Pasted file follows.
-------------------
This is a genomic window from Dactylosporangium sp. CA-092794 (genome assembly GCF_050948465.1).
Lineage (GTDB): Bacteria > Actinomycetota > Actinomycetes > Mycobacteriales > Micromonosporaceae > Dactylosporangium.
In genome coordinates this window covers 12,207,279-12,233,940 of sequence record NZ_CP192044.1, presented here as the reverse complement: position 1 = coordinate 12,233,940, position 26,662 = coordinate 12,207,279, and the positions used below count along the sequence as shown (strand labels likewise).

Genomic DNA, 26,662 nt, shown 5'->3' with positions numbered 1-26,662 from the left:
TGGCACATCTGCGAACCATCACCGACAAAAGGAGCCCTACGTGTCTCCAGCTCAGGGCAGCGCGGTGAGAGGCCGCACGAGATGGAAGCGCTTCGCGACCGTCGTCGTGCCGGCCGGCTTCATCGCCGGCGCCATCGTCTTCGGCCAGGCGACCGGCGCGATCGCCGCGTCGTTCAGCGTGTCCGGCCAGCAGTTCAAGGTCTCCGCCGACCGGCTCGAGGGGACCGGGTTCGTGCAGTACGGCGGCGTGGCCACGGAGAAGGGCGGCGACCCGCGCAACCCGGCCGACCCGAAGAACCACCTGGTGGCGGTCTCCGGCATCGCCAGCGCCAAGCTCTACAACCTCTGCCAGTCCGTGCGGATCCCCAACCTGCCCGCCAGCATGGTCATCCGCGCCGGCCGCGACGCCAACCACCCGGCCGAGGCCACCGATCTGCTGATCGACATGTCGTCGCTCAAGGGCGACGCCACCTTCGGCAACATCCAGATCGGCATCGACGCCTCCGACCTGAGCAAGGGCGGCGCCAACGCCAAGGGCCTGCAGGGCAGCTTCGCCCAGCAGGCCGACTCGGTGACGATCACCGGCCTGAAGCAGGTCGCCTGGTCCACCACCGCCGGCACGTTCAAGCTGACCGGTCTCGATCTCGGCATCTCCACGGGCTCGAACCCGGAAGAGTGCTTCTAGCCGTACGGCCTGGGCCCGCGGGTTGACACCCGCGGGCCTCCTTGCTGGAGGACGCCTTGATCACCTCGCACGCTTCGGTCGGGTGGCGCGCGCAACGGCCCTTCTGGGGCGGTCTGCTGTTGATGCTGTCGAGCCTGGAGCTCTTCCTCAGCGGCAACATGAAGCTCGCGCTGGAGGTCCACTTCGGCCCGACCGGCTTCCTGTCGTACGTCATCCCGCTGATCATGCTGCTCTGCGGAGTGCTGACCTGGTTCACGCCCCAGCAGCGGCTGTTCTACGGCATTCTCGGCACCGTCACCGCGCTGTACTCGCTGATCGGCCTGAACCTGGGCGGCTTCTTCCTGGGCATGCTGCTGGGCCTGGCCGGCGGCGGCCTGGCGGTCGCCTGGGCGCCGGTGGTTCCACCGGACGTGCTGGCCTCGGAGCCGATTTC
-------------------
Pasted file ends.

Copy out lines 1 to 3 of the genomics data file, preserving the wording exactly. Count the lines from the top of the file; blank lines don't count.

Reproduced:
This is a genomic window from Dactylosporangium sp. CA-092794 (genome assembly GCF_050948465.1).
Lineage (GTDB): Bacteria > Actinomycetota > Actinomycetes > Mycobacteriales > Micromonosporaceae > Dactylosporangium.
In genome coordinates this window covers 12,207,279-12,233,940 of sequence record NZ_CP192044.1, presented here as the reverse complement: position 1 = coordinate 12,233,940, position 26,662 = coordinate 12,207,279, and the positions used below count along the sequence as shown (strand labels likewise).